FDA Commissioner Stepping Down After 6 Controversial Years

Dr. Margaret Hamburg, the FDA’s leader for the last six years, announced that she will be stepping down in March 2015. The FDA’s chief scientist, Stephen Ostroff, will become acting commissioner while Commissioner Hamburg’s permanent successor is appointed by the President and confirmed by the Senate. Commissioner Hamburg’s stint in the top role was one of the longest in decades. She was well-prepared for the job as a Harvard Medical School graduate and the former New York City health commissioner. While Commissioner Hamburg states that she is unsure of her next move, she says that she’s pondered leaving for some time and never planned to stay in the position for this long but found the agency “extraordinary.”


Commissioner Hamburg’s reviews are mixed after years of FDA-centered controversy, some of which her defenders point out were not her fault or within her control. For example, in 2012, a compounding pharmacy in Massachusetts released tainted steroids that caused 64 deaths and hundreds of other illnesses from fungal meningitis. Lawmakers argued that Commissioner  Hamburg and the FDA had failed in their regulatory duties, but others pointed out that compounding pharmacies are regulated by states and not under federal purview.

Key Moments

Commissioner Hamburg led the agency through the implementation of the Food Safety Modernization Act (FSMA) (P.L. 111-353) and the Family Smoking Prevention and Tobacco Control Act (Tobacco Control Act) (P.L. 111-31). She was at the center of a controversy between the courts, the White House, HHS, and the FDA, regarding age restrictions on emergency contraception with the Secretary of HHS overruling her decision to make emergency contraception available to all women of child-bearing potential.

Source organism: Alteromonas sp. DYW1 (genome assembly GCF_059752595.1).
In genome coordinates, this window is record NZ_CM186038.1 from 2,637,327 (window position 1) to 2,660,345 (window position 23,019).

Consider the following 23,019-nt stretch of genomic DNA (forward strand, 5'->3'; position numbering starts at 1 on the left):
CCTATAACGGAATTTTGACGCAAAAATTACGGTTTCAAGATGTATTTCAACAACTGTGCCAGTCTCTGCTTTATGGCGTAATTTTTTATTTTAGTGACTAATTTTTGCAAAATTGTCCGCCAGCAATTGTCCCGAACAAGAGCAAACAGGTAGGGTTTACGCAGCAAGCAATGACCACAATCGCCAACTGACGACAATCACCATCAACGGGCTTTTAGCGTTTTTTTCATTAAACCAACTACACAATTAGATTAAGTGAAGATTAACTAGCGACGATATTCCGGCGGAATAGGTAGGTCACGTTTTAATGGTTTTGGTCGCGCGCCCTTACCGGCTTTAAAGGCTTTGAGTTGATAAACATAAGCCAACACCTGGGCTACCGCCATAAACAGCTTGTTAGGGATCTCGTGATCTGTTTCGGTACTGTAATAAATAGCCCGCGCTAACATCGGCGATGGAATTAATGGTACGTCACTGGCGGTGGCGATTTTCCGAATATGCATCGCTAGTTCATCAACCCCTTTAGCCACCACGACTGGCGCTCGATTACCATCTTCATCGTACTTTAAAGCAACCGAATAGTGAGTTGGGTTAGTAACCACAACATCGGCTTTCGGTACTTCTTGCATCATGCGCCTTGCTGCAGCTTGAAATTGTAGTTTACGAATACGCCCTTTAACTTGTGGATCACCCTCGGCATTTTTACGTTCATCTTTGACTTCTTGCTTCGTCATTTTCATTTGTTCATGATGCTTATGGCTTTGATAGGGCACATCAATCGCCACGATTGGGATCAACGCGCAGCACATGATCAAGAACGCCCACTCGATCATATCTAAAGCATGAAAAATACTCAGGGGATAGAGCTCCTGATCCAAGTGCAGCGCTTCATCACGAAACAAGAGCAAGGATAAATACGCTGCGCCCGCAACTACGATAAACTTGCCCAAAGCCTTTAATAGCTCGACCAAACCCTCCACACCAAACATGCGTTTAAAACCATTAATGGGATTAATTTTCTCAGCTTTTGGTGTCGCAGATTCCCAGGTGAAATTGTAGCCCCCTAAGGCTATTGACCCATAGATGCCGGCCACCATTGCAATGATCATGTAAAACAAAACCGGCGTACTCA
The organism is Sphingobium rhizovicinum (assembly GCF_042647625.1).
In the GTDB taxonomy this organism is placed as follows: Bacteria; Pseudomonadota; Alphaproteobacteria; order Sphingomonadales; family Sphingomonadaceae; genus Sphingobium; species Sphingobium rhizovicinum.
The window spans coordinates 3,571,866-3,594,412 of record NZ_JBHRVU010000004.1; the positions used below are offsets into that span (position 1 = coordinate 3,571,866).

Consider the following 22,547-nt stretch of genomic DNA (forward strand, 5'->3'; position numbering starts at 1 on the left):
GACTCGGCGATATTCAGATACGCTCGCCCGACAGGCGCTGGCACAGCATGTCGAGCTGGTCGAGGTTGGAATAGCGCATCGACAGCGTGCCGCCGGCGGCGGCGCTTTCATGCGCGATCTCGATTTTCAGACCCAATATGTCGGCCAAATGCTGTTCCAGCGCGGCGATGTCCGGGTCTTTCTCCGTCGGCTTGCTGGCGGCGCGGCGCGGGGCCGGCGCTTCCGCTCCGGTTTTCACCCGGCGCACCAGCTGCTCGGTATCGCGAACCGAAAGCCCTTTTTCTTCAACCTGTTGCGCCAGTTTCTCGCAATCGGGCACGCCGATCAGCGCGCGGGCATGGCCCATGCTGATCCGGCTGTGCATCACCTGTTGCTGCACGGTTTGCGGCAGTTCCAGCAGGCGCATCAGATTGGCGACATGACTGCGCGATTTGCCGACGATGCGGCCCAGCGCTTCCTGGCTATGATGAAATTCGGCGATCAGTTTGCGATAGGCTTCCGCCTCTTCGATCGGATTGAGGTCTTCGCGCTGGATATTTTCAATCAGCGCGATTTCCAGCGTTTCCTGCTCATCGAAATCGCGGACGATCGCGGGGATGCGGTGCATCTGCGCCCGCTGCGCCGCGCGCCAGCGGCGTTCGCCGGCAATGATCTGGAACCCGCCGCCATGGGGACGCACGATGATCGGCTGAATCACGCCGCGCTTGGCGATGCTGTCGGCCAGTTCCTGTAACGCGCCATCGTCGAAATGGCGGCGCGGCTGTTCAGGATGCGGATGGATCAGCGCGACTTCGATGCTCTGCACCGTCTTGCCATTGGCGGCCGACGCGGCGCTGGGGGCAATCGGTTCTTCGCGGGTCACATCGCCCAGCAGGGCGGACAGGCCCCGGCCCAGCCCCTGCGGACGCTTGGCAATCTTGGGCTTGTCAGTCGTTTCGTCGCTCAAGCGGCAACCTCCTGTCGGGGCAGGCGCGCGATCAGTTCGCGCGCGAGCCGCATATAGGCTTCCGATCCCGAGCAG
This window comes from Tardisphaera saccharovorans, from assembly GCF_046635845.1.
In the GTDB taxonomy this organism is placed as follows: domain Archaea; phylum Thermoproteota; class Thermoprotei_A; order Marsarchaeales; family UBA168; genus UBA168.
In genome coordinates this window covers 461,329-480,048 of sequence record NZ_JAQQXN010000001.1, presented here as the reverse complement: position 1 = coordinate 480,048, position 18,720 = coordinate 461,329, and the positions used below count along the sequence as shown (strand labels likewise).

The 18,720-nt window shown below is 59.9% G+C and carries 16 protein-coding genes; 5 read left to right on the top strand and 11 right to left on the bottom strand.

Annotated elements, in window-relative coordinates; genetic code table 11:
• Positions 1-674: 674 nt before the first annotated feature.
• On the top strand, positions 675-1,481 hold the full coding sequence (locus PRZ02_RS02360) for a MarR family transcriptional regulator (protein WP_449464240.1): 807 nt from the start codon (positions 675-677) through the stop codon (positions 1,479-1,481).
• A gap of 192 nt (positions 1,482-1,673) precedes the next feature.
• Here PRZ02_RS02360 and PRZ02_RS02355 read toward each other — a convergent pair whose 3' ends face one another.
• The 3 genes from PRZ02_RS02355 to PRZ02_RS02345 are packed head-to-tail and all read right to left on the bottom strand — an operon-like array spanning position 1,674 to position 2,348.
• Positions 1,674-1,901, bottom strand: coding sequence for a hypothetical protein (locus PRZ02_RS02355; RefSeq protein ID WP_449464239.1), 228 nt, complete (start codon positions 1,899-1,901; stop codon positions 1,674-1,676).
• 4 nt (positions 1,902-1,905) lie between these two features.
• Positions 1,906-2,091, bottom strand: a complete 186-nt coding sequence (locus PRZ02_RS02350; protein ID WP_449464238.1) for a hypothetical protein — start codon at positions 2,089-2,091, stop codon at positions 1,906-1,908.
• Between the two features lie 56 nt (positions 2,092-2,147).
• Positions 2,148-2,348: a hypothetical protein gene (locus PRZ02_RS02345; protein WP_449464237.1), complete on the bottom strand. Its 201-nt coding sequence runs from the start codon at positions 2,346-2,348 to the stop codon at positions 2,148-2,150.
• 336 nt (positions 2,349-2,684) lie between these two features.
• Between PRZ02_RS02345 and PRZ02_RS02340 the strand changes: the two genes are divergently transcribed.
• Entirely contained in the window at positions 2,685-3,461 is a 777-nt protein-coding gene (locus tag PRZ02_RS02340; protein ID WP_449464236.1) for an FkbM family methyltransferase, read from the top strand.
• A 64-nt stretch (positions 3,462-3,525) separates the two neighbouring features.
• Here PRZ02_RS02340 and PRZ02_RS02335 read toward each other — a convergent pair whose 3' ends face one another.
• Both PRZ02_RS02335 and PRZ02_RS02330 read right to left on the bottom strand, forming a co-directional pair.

Industry Responses

Commissioner Hamburg was named to the job in 2009 by President Obama after problems at the agency grew increasingly alarming, and she describes the agency morale as “low” when she started. In years prior to her appointment, the FDA failed to publish warnings regarding the anti-inflammatory drug Vioxx®, which was believed to have caused thousands of deaths before it was pulled from the market, and a previous commissioner had hidden his investments in pharmaceutical companies regulated by the agency. Although many find that her presence stabilized the agency and allowed it to flourish, others were concerned about overreaching. The FDA approved 51 new drugs and biologics last year, the most in 20 years. Some think the agency has gotten too close with pharmaceutical companies and is approving drugs too quickly without clearly studying the effects. Others praise the expedited development and streamlined process of drug testing and approval. Many are concerned about the FDA’s lack of involvement in opioid dependency. Regardless of opinion, most agree that the FDA has many important steps to take in the future regarding obesity, electronic cigarettes, opioids, cancer treatments, and food safety.